Downey residents face 8.74 percent increase on trash bill

DOWNEY – The City Council on Tuesday approved a 8.74-percent increase to trash collection fees for residential customers.

Starting immediately, garbage hauler CalMet Services Inc. will increase the average monthly residential trash bill from $14.31 to to $15.56 per month. The council also approved a 6.83-percent price hike for apartment buildings and the same increase for temporary roll-off bins, which are commonly used during construction projects.

CalMet has the right to annually raise  its price, which allows the hauler to make up for increases in gas, labor or other costs, according to CalMet”s contract with Downey.
At Tuesday’s City Council meeting, Councilman Mario Guerra said the city during negotiations two years ago agreed to allow CalMet to annually request rate increases.

“I just want to make it clear this was something this council agreed to back in 2009,” Guerra said.

Councilman Roger C. Brossmer said the city requires CalMet to justify price increases.

The contract limits the increase to 7 percent per year, but the city is allowing CalMet to go higher since the hike will only be enacted for the last eight months of the contract year, which ends March 31.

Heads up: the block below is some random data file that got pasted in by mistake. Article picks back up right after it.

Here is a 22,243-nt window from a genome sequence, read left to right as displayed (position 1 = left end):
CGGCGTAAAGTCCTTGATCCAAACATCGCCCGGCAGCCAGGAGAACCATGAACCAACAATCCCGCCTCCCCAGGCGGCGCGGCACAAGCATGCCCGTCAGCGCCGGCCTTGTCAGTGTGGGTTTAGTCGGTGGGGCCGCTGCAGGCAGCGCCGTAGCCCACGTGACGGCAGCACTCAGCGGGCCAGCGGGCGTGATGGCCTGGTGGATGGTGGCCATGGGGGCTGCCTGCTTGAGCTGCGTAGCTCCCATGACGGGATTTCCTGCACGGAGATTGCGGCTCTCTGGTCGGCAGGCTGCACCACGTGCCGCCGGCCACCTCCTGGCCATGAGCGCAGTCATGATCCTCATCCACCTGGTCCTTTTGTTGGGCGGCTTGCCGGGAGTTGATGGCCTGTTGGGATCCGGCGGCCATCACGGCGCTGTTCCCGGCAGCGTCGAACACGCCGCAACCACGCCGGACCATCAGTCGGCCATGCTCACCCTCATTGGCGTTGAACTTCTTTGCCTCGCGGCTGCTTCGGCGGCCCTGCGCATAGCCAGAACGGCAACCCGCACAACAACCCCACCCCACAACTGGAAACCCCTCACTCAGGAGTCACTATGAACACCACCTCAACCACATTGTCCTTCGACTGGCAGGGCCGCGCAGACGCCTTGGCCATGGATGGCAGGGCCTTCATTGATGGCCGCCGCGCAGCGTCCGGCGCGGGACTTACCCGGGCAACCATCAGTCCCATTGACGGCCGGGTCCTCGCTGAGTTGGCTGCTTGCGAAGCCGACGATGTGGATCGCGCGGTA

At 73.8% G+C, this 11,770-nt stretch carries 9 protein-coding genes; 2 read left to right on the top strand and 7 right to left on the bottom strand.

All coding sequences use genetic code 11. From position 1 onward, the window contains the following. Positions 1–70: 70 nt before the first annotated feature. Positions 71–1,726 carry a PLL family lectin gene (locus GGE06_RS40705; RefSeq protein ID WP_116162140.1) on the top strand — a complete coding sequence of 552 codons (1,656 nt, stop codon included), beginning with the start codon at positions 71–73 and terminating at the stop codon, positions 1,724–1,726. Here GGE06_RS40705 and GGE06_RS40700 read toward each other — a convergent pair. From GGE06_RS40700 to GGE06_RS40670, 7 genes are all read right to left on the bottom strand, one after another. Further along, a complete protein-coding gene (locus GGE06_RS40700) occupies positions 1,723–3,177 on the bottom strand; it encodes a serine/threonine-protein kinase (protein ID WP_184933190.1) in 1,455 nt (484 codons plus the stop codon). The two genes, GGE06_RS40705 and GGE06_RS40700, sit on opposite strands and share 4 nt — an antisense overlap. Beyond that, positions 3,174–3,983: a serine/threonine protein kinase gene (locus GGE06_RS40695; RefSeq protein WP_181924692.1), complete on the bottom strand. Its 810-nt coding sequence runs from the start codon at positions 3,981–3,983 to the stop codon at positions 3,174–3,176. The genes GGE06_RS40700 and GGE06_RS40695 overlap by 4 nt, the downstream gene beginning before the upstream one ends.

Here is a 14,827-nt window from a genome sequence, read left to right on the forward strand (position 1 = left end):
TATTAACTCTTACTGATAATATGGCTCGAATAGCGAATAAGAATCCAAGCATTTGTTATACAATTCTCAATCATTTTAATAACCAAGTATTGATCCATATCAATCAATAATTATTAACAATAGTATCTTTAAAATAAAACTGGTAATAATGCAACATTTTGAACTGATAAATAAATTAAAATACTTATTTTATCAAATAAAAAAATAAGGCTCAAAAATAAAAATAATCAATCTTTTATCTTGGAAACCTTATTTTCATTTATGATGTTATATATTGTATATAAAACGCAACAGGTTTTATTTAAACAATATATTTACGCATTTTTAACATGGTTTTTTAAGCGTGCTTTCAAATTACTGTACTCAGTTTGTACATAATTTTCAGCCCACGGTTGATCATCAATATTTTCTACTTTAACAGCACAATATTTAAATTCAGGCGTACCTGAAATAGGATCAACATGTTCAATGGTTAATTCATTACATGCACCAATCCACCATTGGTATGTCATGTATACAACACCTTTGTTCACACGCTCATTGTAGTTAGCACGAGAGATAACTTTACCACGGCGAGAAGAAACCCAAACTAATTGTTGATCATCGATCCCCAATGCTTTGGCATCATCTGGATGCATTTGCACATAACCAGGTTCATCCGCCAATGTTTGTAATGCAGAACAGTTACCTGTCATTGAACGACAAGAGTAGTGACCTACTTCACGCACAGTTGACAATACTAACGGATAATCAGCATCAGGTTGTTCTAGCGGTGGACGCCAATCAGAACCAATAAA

“Residents should know that 45 cents of that increase will go away next March,” said Bill Kalpakoff, CalMet’s general manager.

Downey resident Gill Hille protested the price hike.

“If you took the total residents of Downey, (CalMet) would be increasing their profit margin by over a million dollars, not including the commercial trash pick-up,” Hille wrote in a letter to the City Council. “Why would the city council approve ofan outside firm making that kind of profit from the residents of Downey?

Even with price jump, the rate paid by Downey residents would remain among the lowest in the area. Residents in most area communities typically pay anywhere from $18 to $30 each month for garbage collection, according to a survey of nearby cities.

“Downey has a good rate,” Kalpakoff said.

CalMet’s contract lasts until 2016, and has contracts in nine area cities, including Paramount and Cerritos.


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